Wednesday, February 6, 2008

Thoughts... or the lack thereof

One of the best things I've found about running, biking, or skiing is the chance it gives me to A. do something good for my body, and B. hang out with either myself and my own thoughts or socialize with friends. A long weekend ski is a great time to catch up with friends, talk about the week, the weather, whatever. It beats sitting in a bar (although there should still be time for that afterwards!... just don't make it the center of your experience). But I also like the times when I'm just out by myself for a long run. I can listen to music or a podcast, or just hang out with my own thoughts and the sound of my feet hitting the ground. In any case, it gives my mind time to clear out. I've noticed that I can't think about anything too serious or needing too much detail (like complicated work-related things). and I've also found that if I think about negative thoughts or things that stress me out (relationships, the future, etc), it affects my running, so I push those thoughts away as quickly as they come up. So without any deep, complex thoughts running around, I'm just left with the good stuff. I often think about time spent with friends, or I notice how beautiful the day is; I look at the houses I jog past and wonder which one I'd live in if I had the choice. You know, nice carefree thoughts. So not only am I working my heart and lungs and muscles and benefitting them, but running also holds some psychological benefits for me, too, by forcing me to think happy thoughts. Of course, on days when I'm doing speed intervals or a tempo run, my thoughts tend to focus more on the run itself, as I'm demanding a bit more from my body, and my mind has to get with the program.

I noticed in the pool last night that my thoughts while swimming never seem to be about anything but swimming. For the most part here lately, I've been working a lot on my technique. So most of the swimming I do is in short lengths-- 50 to 100 yards-- and I'm specifically focussing on one aspect of my stroke or another. So my thoughts are often "keep your head down, keep your head down" or "elbows high, grab the water" or "1-2-3-breathe, 1-2-3-breathe." This will continue for 1 to 2 minutes, then I stop and take a break, and go again to work on the next focus point.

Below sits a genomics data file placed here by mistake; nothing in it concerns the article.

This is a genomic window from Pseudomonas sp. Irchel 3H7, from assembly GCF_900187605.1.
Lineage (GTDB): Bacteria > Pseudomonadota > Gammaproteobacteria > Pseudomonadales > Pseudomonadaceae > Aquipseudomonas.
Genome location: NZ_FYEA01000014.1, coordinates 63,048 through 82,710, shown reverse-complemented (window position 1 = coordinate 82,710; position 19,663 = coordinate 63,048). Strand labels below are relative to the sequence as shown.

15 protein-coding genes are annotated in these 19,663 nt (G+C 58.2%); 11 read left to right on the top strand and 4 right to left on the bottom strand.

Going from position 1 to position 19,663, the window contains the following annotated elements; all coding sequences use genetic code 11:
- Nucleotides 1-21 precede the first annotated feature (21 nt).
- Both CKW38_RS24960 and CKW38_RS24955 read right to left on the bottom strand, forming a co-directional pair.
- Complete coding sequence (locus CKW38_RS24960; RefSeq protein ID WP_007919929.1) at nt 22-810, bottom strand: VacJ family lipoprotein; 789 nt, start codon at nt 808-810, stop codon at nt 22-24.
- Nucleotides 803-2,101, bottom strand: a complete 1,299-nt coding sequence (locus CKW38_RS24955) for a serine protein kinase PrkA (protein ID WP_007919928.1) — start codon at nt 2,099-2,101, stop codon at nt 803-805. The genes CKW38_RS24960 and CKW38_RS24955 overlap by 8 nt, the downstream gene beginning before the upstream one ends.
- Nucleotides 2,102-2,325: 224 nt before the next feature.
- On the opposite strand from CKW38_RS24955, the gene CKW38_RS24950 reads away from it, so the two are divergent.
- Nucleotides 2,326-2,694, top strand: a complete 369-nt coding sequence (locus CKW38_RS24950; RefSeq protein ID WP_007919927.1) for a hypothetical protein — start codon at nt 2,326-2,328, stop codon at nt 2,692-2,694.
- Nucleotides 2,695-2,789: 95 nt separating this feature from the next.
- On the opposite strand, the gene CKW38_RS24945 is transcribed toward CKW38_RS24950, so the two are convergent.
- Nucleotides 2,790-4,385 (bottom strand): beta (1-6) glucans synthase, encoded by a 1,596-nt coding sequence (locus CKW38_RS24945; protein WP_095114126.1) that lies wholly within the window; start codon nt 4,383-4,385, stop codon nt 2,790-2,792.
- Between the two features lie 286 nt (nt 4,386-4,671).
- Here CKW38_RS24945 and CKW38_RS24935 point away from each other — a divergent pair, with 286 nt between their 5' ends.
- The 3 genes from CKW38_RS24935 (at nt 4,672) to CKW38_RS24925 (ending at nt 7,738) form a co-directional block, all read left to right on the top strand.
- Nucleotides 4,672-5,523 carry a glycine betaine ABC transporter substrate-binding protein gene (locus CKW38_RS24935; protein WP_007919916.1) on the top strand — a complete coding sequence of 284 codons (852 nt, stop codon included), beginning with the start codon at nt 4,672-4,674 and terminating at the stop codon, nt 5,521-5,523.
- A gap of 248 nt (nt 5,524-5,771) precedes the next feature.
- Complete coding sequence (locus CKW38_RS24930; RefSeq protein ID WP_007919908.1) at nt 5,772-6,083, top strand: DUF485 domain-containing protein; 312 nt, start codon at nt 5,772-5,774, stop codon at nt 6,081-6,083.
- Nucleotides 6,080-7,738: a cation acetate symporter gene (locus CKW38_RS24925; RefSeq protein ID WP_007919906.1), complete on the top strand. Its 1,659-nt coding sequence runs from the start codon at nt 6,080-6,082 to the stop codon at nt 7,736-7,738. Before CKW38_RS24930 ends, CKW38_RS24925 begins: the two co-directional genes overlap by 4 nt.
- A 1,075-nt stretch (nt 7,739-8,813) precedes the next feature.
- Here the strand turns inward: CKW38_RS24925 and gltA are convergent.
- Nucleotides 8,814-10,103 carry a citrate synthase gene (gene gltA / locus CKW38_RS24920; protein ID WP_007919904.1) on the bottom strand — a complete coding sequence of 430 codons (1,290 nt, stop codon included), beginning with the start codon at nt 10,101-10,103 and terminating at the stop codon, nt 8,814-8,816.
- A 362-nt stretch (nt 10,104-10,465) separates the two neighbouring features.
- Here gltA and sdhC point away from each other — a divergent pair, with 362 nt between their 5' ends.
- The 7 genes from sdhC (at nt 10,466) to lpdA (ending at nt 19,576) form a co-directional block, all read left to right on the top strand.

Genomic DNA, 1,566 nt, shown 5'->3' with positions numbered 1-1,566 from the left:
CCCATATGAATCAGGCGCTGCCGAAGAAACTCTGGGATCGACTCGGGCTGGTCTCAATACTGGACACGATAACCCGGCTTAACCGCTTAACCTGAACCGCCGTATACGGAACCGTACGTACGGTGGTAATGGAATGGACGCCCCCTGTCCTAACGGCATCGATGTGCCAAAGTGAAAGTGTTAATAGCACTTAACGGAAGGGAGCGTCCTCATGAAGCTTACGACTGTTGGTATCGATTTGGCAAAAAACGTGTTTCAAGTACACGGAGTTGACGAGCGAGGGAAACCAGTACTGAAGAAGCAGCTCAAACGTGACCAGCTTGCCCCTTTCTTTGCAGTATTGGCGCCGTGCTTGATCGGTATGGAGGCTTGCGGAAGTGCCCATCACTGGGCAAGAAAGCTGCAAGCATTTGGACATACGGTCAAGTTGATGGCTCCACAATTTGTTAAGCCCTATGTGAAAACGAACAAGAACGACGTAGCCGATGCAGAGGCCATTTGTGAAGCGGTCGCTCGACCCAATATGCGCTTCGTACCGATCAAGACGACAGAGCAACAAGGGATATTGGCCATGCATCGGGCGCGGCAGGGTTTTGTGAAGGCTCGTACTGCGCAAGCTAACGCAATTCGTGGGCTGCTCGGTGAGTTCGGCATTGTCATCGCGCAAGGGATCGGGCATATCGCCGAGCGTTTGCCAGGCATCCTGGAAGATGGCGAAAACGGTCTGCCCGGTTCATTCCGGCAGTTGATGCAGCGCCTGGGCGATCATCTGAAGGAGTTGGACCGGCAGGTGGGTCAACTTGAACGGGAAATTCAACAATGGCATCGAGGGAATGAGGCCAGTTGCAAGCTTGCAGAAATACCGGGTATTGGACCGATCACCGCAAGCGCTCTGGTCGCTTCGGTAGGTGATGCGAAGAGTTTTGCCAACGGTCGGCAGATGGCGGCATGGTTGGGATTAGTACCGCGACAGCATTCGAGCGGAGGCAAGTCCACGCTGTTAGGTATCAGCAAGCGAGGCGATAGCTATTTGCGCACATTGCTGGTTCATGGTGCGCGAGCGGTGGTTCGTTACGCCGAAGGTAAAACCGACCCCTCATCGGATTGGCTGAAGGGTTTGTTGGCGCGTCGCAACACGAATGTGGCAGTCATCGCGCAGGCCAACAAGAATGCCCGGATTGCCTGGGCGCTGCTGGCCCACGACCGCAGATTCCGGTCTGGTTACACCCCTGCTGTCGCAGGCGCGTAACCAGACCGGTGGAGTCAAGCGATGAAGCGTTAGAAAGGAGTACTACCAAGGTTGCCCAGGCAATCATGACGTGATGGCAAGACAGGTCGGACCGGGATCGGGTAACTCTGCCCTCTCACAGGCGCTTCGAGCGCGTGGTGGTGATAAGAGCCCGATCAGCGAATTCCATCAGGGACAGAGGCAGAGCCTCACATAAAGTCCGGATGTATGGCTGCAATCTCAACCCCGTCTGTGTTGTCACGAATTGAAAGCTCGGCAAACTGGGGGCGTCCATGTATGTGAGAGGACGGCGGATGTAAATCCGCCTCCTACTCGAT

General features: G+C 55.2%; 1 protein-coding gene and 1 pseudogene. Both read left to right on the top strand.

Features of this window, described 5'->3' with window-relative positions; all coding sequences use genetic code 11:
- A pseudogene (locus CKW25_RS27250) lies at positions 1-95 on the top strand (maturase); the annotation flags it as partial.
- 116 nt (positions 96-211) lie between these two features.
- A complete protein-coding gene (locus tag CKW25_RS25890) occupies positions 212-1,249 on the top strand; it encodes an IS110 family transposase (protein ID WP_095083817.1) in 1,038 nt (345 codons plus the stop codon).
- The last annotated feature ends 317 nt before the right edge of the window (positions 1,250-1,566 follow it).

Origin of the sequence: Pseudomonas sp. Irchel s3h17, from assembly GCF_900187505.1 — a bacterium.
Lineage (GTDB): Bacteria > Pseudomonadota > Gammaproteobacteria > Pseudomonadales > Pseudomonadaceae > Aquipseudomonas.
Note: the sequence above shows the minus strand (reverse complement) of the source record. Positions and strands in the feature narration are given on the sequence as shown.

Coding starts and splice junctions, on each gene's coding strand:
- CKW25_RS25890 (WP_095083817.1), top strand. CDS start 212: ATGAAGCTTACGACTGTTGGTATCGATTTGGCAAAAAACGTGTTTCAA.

But yesterday I did a workout that focussed more on my swimming endurance. After warming up, I did a ladder of 100, 200, 300, 200, and 100 yard swims at a nice sustainable pace. Right now 100 yards takes me a couple of minutes or so to do. So the 300 took around 8 minutes. That's a long time to be thinking the thoughts that I usually think while swimming. So I starting thinking about what I could think about while swimming. It was the first time I'd ever been A. comfortable enough, and B. swam for long enough, to start thinking about anything other than swimming.... But I couldn't think about anything to think about. It was funny-- I knew I had time to let my mind wander a bit, but I just couldn't think about anything except what I should think about. I wondered what the high school swimmers doing sprints in the next lane were thinking about. I wondered what the lady doing the breast stroke in my lane was thinking about. What do people think about when they swim? What should I think about?

What do you think about when you exercise? Think about it. Experiment with thinking about things that stress you, make you sad, make you worried. Notice how that affects your body's performance. Then change your thoughts to things that make you smile; remember good times you've had; imagine yourself as a sleek performance athlete. How does that affect your physical dispositon? Your psychological disposition?

Exercise isn't just for the body. Yes, you'll reap numerous physical benefits-- increased heart health, lower risk of multiple diseases, increased metabolism, decreased body fat. But there are more benefits than just those. The mind and the psyche have much to benefit from exercise, too. So think about your thoughts... or the lack thereof... the next time you work out. And give yourself an extra "atta-girl" for all of the physical, emotional, and psychological goodness you're giving yourself.

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